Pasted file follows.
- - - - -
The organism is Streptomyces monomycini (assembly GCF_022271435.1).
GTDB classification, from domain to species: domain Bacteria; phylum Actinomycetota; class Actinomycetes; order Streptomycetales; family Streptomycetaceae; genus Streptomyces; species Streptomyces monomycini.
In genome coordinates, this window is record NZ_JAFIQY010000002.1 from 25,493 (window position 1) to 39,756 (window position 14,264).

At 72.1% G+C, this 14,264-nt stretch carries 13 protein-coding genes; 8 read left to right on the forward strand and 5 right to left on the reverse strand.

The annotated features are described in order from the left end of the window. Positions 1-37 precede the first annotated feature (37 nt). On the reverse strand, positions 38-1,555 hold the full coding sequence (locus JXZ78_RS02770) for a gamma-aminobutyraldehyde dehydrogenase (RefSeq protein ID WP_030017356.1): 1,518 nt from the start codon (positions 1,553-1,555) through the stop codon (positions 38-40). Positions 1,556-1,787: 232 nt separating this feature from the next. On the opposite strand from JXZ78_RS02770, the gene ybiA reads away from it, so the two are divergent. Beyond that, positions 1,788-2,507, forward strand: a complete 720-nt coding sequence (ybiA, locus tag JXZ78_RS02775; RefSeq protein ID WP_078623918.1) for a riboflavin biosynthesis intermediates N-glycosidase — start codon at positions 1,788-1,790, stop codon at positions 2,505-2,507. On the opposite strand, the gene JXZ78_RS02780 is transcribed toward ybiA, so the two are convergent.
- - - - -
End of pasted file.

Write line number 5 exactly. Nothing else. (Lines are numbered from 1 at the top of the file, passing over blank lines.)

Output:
The annotated features are described in order from the left end of the window. Positions 1-37 precede the first annotated feature (37 nt). On the reverse strand, positions 38-1,555 hold the full coding sequence (locus JXZ78_RS02770) for a gamma-aminobutyraldehyde dehydrogenase (RefSeq protein ID WP_030017356.1): 1,518 nt from the start codon (positions 1,553-1,555) through the stop codon (positions 38-40). Positions 1,556-1,787: 232 nt separating this feature from the next. On the opposite strand from JXZ78_RS02770, the gene ybiA reads away from it, so the two are divergent. Beyond that, positions 1,788-2,507, forward strand: a complete 720-nt coding sequence (ybiA, locus tag JXZ78_RS02775; RefSeq protein ID WP_078623918.1) for a riboflavin biosynthesis intermediates N-glycosidase — start codon at positions 1,788-1,790, stop codon at positions 2,505-2,507. On the opposite strand, the gene JXZ78_RS02780 is transcribed toward ybiA, so the two are convergent.